Recently I wanted to play with one of my old PDAs, and its sync software requires a parallel port and Windows 98 environment. Virtual machine does not emulate the parallel port well. Since X41 is my oldest machine with a parallel port (on the dock), I tried to install Windows 98 on it.
It turns out X41 was too “new” for Windows 98. There are some driver issues that I can’t resolve. But for my purpose, the result is good enough. So I’m documenting the process here, hope it helps others.
- A Thinkpad X41 (mine is a X40 with a X41 motherboard in it)
- ThinkPad X4 UltraBase (optional, but without it you won’t get any USB working)
- Windows 98 SE installer file (just the files, you can copy it from iso or CD)
- Windows PE usb drive (for partitioning and file copying, you can also do this step by mounting the hard drive to other computers)
- USB bootable DOS startup disk (for running the Win 98 installer)
- Some drivers I collected. Download here.
Things that works:
- Keyboard and trackpoint
- Serial and Parallel port
- Video card (software acceleration)
- USB (only the ones on the Ultrabase work)
- Gigabit Ethernet (sometimes the driver causes crash during shutdown, but I can live with it)
Things that doesn’t work:
- USB on the laptop itself (maybe I didn’t try hard enough, but all the USB drivers I found gave me BSOD)
- On-board AC’97 Audio (no driver, a $6 USB sound card solves it, so I didn’t try very hard on this)
- SD card reader, Wifi (no driver)
- PCMCIA, modem (I didn’t test them)
Step 1: Prepare your laptop
- Remove the removable RAM if you have one. Windows 98 won’t boot with more than 1GB RAM, we will mod the OS later to fix this.
- Enable all the hardware in the bios so they are visible in the install process.
- Insert the Windows PE USB drive to X41 (not the USB port on the dock), boot from it.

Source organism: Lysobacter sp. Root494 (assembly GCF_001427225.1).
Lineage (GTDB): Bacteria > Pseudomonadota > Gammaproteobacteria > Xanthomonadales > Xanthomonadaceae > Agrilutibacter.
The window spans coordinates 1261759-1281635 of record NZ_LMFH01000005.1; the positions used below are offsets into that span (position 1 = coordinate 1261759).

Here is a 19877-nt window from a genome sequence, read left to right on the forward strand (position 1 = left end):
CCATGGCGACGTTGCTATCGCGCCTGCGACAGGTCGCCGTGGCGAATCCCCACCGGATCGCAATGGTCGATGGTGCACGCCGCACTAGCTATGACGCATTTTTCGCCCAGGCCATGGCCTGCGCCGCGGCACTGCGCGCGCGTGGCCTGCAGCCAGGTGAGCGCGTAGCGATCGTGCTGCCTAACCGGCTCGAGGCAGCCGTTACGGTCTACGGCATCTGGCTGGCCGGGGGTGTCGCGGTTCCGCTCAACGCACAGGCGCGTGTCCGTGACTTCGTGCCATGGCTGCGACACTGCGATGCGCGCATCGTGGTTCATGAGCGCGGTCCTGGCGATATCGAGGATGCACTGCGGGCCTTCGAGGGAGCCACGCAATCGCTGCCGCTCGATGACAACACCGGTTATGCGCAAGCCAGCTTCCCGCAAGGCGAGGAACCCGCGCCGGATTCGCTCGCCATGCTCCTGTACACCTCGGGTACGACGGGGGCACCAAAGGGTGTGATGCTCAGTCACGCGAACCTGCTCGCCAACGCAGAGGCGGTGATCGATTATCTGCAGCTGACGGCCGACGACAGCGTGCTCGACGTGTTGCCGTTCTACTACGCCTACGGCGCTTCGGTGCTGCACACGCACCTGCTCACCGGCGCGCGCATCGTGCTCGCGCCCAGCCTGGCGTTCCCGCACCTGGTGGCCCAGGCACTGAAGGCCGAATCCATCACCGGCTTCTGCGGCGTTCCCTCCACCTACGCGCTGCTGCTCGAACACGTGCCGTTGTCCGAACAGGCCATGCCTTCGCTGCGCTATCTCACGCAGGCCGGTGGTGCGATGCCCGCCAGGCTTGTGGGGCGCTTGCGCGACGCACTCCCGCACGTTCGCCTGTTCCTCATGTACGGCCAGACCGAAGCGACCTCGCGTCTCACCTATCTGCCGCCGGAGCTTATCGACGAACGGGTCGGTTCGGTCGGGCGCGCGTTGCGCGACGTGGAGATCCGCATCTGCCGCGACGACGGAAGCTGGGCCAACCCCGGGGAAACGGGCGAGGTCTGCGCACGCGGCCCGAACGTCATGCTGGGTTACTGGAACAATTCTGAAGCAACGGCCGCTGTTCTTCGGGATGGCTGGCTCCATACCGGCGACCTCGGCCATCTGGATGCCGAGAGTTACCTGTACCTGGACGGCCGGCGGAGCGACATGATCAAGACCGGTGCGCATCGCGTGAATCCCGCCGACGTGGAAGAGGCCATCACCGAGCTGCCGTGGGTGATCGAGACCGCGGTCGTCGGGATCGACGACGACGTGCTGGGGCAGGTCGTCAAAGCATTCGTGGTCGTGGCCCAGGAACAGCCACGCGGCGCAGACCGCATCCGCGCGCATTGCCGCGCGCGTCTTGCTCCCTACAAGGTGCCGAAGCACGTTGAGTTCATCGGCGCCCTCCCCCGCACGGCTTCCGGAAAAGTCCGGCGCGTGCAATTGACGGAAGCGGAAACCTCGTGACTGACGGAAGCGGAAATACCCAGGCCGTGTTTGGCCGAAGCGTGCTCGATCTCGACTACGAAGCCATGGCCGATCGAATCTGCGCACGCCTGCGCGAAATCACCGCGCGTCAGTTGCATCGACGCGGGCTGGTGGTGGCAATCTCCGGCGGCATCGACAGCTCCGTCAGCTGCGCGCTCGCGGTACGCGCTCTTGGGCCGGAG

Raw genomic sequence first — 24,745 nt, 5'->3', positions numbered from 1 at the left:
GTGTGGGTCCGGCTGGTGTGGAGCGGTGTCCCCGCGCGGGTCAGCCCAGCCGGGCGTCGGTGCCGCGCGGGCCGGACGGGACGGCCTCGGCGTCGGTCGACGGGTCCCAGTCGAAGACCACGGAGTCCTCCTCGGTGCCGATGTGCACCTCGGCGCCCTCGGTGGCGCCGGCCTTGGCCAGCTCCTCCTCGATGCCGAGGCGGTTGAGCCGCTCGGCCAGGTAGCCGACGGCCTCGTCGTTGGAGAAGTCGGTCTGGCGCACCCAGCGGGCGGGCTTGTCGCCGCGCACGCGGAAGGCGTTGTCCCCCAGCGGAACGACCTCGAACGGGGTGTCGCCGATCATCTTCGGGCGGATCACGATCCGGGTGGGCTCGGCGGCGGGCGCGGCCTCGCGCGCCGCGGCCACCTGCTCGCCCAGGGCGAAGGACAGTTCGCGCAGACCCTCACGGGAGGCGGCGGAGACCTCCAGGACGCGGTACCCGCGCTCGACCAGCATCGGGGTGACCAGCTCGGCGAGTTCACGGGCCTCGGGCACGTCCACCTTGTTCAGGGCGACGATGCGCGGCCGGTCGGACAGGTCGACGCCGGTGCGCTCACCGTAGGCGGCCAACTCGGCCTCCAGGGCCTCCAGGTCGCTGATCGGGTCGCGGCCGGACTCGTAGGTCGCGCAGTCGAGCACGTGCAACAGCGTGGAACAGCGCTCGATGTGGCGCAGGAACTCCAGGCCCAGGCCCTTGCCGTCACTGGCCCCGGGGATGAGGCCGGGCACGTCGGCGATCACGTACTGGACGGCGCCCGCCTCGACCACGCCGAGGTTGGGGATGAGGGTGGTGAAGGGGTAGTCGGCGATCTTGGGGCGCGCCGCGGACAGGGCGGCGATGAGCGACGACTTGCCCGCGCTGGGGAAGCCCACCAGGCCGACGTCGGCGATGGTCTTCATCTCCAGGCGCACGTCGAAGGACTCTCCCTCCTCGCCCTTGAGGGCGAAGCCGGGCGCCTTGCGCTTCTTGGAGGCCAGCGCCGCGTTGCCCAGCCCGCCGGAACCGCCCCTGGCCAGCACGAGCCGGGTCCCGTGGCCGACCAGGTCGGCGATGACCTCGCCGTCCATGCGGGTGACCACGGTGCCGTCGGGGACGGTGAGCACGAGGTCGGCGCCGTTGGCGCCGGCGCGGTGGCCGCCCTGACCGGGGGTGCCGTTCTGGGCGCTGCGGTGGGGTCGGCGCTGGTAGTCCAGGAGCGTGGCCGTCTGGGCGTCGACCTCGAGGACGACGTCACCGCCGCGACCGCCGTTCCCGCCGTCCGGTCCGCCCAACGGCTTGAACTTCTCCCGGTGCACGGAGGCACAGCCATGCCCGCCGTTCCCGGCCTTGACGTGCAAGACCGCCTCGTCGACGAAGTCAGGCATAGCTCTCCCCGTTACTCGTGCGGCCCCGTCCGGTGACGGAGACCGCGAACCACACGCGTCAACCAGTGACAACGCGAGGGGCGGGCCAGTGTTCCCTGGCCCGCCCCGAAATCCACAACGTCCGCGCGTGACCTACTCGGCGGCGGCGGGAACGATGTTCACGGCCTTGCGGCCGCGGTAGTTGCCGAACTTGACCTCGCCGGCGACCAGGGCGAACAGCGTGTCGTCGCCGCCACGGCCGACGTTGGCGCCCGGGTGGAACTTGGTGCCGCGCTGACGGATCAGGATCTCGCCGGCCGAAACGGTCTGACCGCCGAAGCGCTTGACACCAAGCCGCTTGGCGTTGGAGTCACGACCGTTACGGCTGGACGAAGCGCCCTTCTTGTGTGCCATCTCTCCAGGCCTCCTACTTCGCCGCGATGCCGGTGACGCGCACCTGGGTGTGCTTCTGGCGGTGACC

- Partition your HDD to at least two partitions. Format them to FAT32. (All the data on the hard drive will be lost, make sure to backup any important data before this step.)
- Copy the Windows 98 installer files to the second partition.
- Unzip the drivers I provided to the second partition.
Step 2: Run the Installer
- Boot using the USB DOS startup disk, assuming your installer files are in D:\WIN98SE, you can run the following to execute the installer:
D: format C: cd WIN98SE setup /is
- The installer will start copying files, it will then restart the system. At this point, press F12 to boot into your DOS startup disk again. Then copy the chipset drivers into C:\WINDOWS\INF\, replacing the original files.
- After this, press the power button to shutdown the machine. Remove any USB disks on the machine, then press power button to boot it again.
- The installer will then continue installing it. Follow the instructions until it boots into the welcome screen.
Step 3: Install drivers
- Video driver (using the VBEMP 9x soft driver): in the device manager, right click the video card, update the driver, and browse to the driver directory.
- Ethernet driver: similar to the video driver, but do it on the “unknown Ethernet device”. Note: you may need to manually set the gateway and DNS in the TCP settings to get Internet working.
- USB driver: insert a USB device (e.g. a USB mouse), the OS will ask for a driver, point it to the USB driver I provided.
Step4: Fix the large memory issue
- Windows 98 can not boot with more than 1GB ram. There is a HIMEMX.exe provided in the driver package, that can limit Windows 98 to “see” only 1GB ram, even if you have physically installed more.
- Copy himemx.exe to C:\Windows\ under Windows 98;
- Open the Run dialog box (Windows + R), type sysedit and press Enter;
- Open the file C:\CONFIG.sys;
- At the very beginning of the file, add device=C:\WINDOWS\HIMEMX.EXE /MAX=1048576;
- Save the modification;
- Shutdown your system;
- Insert the removable RAM;
- Start the system;
- You can also add MaxFileCache=524288 under [vcache] in system.ini to ensure that Windows 98 doesn’t eat too much RAM for its cache.
- Windows 98 should now only see 1GB of RAM althought 2GB are installed and it should still be stable.
Well, that’s it! Though not perfect, the Windows 98 SE is totally usable at this point. If anyone knows how to make the remaining things work, please leave a comment.